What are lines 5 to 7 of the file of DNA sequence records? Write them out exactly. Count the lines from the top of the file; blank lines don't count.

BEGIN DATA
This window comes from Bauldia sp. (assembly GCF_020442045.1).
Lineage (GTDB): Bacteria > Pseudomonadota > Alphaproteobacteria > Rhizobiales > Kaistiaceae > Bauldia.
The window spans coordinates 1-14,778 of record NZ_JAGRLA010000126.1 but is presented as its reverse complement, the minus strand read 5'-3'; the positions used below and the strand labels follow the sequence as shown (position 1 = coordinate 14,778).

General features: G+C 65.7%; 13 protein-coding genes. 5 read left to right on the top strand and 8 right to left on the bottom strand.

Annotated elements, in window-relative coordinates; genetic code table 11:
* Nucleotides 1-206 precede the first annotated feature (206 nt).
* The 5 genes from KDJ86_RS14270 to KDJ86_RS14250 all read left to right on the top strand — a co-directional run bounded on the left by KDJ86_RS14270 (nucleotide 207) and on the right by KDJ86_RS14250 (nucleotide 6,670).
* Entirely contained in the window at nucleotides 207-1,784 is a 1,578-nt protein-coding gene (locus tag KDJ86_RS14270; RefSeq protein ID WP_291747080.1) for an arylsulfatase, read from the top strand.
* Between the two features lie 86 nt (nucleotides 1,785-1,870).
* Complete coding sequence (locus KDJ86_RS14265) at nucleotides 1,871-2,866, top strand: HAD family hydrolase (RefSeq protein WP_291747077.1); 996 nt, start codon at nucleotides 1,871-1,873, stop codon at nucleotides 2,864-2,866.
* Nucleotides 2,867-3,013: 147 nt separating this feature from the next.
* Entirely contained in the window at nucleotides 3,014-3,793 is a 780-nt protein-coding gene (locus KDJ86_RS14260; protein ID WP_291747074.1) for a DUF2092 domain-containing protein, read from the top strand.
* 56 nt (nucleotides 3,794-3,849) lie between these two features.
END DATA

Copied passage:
Annotated elements, in window-relative coordinates; genetic code table 11:
* Nucleotides 1-206 precede the first annotated feature (206 nt).
* The 5 genes from KDJ86_RS14270 to KDJ86_RS14250 all read left to right on the top strand — a co-directional run bounded on the left by KDJ86_RS14270 (nucleotide 207) and on the right by KDJ86_RS14250 (nucleotide 6,670).